Concert Opera revives Rossini’s rich “Ermione” in season highlight

Sun Dec 03, 2023 at 1:07 pm

Ginger Costa-Jackson sang the role of Andromaca with Antony Walker conducting Rossini’s Ermione for Washington Concert Opera. Photo: Caitlin Oldham

Washington Concert Opera opened its 37th season on Saturday night, performing yet another nearly unknown rarity from the 19th century. A capacity crowd at Lisner Auditorium heard the Washington area’s first performance of Gioachino Rossini’s opera seria Ermione. Premiered in Naples in 1819, when the composer was only 27, it was withdrawn in failure after seven performances but remained a favorite of Rossini’s.

Andrea Leone Tottola based his libretto on Racine’s tragedy Andromaque, itself derived from a play by Euripides and sections of Virgil’s Aeneid. Andromache, wife of the Trojan hero Hector, narrowly escapes the destruction of Troy with her son after Achilles slays her husband. They are taken prisoner by Pyrrhus, son of Achilles, who falls in love with her, angering Hermione, whom he has promised to marry. Orestes, son of Agamemnon, arrives seeking to kill Hector’s son and ends up causing the death of Pyrrhus in an attempt to rekindle his old passion with Hermione.

In other words, it is Greek mythology recast as soap opera: Rossini and his librettist shifted the focus from Andromache to the abandoned Hermione (thus the title change), creating one of the great examples of why you should never wrong a soprano. Angela Meade, who took up this bombastic role in 2015, has sung it in many places, including at the Teatro San Carlo in Naples, for the bicentenary of the opera’s first performance there.

Meade, who was recovering from an upper respiratory infection, was not in top vocal form, but she still gave a ferocious account of this blockbuster role. She brought depth of characterization to the opening duet with her betrothed, tempering her spiteful attitude with a softer side. At the conclusion of Act I she let loose an emotional, piercing high note, followed by a scowl, as if irritated that she had succumbed to any human feeling.

Meade negotiated Ermione’s showpieces in Act II with a little less of her customary ease of technique. Drawing together the strength she had held in reserve, the powerhouse soprano delivered a rousing interpretation of her part in the extensive Act II finale. At the end of the opera, Ermione only faints upon learning of the death of Pirro, a change from Racine’s play, where she takes her own life, sealing Andromache’s triumph ruling Epirus as queen.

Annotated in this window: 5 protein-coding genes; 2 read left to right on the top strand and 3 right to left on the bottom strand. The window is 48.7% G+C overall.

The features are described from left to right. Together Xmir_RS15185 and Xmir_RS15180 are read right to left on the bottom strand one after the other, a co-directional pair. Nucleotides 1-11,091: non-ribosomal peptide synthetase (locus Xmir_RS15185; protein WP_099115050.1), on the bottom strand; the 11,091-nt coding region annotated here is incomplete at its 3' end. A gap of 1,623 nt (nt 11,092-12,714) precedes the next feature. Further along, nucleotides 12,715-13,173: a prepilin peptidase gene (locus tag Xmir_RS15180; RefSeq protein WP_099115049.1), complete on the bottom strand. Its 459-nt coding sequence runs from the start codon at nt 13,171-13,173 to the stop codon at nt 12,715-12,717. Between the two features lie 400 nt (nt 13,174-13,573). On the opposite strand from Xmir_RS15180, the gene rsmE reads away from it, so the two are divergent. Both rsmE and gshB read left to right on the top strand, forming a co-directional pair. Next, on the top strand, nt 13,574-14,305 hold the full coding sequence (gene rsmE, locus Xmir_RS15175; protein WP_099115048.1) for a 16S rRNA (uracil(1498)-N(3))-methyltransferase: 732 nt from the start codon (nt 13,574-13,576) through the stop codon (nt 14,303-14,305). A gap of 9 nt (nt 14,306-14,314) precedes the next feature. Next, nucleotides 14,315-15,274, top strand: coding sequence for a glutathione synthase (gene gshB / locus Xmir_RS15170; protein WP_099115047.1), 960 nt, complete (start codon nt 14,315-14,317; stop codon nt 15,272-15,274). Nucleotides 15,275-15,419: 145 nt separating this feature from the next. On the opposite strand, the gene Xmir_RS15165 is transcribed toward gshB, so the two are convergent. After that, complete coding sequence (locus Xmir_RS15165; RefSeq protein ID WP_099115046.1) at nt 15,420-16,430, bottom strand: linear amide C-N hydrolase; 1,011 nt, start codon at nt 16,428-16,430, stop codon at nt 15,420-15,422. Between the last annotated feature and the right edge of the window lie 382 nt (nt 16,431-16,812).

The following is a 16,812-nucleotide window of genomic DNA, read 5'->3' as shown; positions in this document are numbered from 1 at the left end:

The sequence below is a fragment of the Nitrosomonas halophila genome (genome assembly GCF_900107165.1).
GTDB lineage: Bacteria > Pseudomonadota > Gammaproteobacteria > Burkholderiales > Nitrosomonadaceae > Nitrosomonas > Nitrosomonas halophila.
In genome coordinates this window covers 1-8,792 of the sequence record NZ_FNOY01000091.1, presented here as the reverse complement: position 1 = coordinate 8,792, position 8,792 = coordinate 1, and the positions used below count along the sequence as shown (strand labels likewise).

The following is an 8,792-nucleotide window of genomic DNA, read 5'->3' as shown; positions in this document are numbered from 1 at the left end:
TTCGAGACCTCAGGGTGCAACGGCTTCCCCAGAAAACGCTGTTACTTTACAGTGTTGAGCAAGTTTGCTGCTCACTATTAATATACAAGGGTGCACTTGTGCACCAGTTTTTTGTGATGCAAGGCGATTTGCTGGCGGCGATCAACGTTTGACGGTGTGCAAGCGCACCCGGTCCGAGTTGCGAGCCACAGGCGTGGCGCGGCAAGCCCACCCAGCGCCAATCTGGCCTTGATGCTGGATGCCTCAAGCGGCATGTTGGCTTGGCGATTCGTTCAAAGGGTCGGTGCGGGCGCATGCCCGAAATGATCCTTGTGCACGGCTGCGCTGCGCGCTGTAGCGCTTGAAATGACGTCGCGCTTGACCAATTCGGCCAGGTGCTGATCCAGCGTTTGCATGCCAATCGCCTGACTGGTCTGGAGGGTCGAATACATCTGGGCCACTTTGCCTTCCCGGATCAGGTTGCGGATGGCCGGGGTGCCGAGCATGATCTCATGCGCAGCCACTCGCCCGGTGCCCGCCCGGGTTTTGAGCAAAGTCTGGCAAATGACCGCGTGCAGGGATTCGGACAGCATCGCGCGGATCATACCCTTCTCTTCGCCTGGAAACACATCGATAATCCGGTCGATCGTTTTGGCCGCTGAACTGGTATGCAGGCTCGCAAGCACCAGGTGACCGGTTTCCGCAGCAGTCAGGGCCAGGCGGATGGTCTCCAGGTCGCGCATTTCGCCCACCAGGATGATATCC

Angela Meade in the title role and David Portillo as Pirro in WCO’s Ermione. Photo: Caitlin Oldham

Rossini created dueling tenor roles, both of them demanding, for the lead men. David Portillo’s imperious Pirro soared commandingly over the role’s extraordinary two-octave range. His dulcet tenor sweetened the slow pieces with mellifluous legato, which nearly overshadowed the authority of his spitfire accuracy in rapid figuration. At the end of the Act I duet with Meade, Portillo hit a soft high note, growing in volume with consummate control to a polished finish.

As his foil, the jealous Orestes, Lawrence Brownlee easily negotiated that role’s even higher range, which is one of his specialties, even moving with impressive accuracy in passagework up in the tenor stratosphere. The two tenors vied with one another musically in the marvelously constructed Act I finale, on twinned staccato lines over wide-ranging arpeggios.

As Andromaca, Ginger Costa-Jackson’s puissant mezzo fulminated in her striking opening scene, delivering a pleading cavatina to her imprisoned son, followed by a dramatic high note (“Tacete!”) and crystal-clear runs. She proved just as effective in her Act II duet with Pirro, at the end of which she and Portillo united on a searing high note, and the duet with Meade’s Ermione. Singing mostly from memory, Costa-Jackson moved freely about the stage in solo arias, lending the feel of a semi-staging.

Along with a sterling lead cast, conductor Antony Walker put together a fine roster of supporting singers, beginning with soprano Erin Ridge as Cleone, Ermione’s faithful attendant. Other voices familiar to local audiences also impressed in this decidedly treble-heavy opera, including mezzo-soprano Kate Jackman as Cefisa, tenor Matthew Hill as Pilade, tenor Rolando Sanz as Attalo, and bass-baritone Matthew Scollin as Fenicio.

Prepared by David Hanlon, the WCO chorus, in slightly reduced size, sang with precision and potency, especially the tenors and basses. One of the possible reasons that the opera did not succeed with the Neapolitan audience could be Rossini’s unconventional musical choices, eschewing secco recitative for orchestral accompaniment and often linking pieces into much longer numbers. The chorus, in particular, is woven into the action in more subtle, Gluckian ways, including its dramatic interventions during the overture, giving voice to the laments of the captive Trojans.

Walker led the performance with authority, marking a pliant beat that kept the orchestra on pace with the singers. (The parts for off-stage banda, left unspecified in the manuscript source, were played by the forces onstage.) With careful gestures, Walker made sure not to overwhelm the voices individually but elicited the orchestra’s full power to foster thrilling climaxes, especially in the two surprising finales. Rossini later called this neglected score his “little William Tell in Italian,” and it was a pleasure to have the chance to finally hear it live.

Ailyn Pérez and Mario Chang star in Puccini’s La Rondine 6 p.m. April 7, 2024, to mark the centenary of Puccini’s death.

One Response to “Concert Opera revives Rossini’s rich “Ermione” in season highlight”

  1. Posted Dec 05, 2023 at 6:06 am by Robert Suslowicz

    Great review of a wonderful opera and performance!

Leave a Comment


 Subscribe via RSS